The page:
1. Phantom Stock. This is a deferred cash bonus program that creates a similar result as a restricted stock plan. The sponsoring company determines a phantom stock price through either an internal (formula) or external valuation of the company. Employees are awarded some number of phantom shares that carry specific terms and conditions. At some point in time active employees will receive a cash payment equaling the value of the original shares plus the appreciation thereon. For example, assume an employee receives 100 phantom stock with a starting price of $10. At a pre-determined future date, the company will calculate the value of the phantom stock price and pay the employee the full value. Assume, for our example, that the share price grows to $18. The company will pay the employee $1,800. Phantom stock plans do not result in shareholder dilution because actual shares are not being transferred. Employees do not become owners. Instead, they are potential cash beneficiaries in the underlying company value. Phantom shares result in ordinary income taxation to the employees only when they turn into an actual cash payment.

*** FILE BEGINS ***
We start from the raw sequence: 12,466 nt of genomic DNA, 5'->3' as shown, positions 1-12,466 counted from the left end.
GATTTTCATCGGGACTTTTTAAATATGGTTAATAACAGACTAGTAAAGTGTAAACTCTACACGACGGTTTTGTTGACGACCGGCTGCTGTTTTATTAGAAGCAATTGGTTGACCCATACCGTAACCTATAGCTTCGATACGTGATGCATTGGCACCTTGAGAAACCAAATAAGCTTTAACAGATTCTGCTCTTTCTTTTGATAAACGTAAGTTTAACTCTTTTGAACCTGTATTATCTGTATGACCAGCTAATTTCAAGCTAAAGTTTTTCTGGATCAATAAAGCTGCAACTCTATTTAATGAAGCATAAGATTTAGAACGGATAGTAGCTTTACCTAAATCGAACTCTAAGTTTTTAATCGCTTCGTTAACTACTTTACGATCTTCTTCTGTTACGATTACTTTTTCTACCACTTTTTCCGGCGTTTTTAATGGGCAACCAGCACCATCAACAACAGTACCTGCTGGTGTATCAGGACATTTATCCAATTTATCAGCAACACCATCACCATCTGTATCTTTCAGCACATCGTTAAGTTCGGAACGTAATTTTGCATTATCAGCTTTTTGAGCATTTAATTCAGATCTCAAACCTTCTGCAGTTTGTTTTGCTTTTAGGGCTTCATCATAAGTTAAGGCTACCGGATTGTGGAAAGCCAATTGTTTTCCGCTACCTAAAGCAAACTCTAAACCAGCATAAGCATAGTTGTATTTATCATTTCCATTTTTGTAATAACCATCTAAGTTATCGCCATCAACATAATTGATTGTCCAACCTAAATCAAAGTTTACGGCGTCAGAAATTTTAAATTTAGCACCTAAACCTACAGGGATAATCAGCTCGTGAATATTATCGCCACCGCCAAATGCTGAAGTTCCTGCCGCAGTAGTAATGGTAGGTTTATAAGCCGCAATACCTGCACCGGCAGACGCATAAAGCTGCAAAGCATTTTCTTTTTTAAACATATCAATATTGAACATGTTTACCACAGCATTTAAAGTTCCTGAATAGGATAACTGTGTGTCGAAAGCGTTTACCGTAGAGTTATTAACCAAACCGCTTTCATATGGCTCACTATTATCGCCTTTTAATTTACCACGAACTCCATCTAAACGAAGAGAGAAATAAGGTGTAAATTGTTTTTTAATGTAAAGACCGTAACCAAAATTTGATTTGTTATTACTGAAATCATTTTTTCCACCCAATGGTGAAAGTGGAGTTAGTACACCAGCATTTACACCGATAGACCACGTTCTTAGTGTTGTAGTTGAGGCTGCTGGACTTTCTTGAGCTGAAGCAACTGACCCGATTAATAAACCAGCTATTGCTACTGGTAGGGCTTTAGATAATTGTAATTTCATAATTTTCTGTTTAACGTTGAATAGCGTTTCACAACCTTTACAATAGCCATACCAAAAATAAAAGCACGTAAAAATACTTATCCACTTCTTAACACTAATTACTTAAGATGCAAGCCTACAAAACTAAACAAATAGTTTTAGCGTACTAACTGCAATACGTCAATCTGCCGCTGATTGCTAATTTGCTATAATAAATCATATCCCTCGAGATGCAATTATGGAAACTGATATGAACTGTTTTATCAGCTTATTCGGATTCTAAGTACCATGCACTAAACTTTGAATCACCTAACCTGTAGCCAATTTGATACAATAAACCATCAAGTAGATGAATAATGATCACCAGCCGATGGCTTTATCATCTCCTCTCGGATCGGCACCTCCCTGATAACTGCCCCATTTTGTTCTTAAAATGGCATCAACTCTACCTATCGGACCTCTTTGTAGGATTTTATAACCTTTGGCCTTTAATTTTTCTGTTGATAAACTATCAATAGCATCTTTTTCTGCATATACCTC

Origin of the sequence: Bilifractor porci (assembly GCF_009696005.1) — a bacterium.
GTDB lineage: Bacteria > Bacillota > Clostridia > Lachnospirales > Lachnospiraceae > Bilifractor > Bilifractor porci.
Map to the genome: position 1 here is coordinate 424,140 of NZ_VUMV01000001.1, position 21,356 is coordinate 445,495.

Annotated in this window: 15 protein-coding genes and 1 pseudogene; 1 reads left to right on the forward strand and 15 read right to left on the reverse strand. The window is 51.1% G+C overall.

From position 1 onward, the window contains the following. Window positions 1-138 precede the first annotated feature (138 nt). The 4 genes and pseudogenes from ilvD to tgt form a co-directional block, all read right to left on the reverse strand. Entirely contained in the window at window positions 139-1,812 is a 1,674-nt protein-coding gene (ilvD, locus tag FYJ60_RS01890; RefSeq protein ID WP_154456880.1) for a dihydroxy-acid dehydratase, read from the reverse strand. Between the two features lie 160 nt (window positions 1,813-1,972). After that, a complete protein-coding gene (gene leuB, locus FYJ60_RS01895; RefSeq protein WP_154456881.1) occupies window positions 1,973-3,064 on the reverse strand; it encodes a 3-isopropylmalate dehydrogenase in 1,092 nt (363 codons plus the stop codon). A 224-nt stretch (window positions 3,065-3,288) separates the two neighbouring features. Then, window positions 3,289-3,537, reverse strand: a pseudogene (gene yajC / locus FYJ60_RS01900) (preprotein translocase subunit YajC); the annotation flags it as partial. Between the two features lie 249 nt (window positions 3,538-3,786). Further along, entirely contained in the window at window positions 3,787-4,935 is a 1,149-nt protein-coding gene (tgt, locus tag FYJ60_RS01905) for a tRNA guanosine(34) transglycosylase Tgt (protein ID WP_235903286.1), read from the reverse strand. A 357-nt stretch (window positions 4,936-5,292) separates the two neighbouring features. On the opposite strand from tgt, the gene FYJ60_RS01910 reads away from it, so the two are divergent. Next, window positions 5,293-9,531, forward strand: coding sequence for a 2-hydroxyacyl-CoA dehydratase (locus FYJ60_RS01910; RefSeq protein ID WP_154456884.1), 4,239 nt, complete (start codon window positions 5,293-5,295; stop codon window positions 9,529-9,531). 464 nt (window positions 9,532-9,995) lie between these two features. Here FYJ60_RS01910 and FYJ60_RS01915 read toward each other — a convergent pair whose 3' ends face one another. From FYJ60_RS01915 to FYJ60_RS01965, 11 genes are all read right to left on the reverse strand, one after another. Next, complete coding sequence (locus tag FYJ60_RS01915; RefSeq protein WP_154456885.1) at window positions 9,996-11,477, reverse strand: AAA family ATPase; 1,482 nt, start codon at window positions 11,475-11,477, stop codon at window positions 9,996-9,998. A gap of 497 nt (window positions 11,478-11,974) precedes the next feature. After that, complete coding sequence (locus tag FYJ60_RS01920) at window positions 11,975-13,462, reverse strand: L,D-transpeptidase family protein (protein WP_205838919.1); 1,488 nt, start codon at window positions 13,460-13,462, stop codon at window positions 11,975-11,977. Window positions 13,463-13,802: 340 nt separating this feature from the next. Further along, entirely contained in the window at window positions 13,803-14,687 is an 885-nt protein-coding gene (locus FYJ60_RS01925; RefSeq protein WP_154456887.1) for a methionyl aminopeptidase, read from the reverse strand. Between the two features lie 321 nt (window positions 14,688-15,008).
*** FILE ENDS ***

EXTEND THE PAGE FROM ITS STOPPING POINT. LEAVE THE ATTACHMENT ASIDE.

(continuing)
2. Stock Appreciation Rights Plan (SAR). This is a deferred cash bonus that is sometimes called a phantom stock option program because it mirrors the effect of a stock option plan. As with a traditional phantom stock approach, the sponsoring company establishes a phantom stock price (through either a formal valuation or by formula). Employees are awarded some number of phantom options that carry specific terms and conditions. Should the company phantom stock appreciate over time, employees will receive a cash payment equaling the difference between the original price and the appreciated price. For example, assume an employee receives 100 phantom stock options (PSOs) with a starting price of $10. At a pre-determined future date the company will calculate the value of the phantom stock price and pay the employee any positive difference. Suppose, for this example, that the share price grows to $18. The company will pay the employee $800. Again, these types of plans do not result in shareholder dilution because actual shares are not being transferred. Employees do not become owners. Instead, they are potential cash beneficiaries in the appreciation of the underlying company value.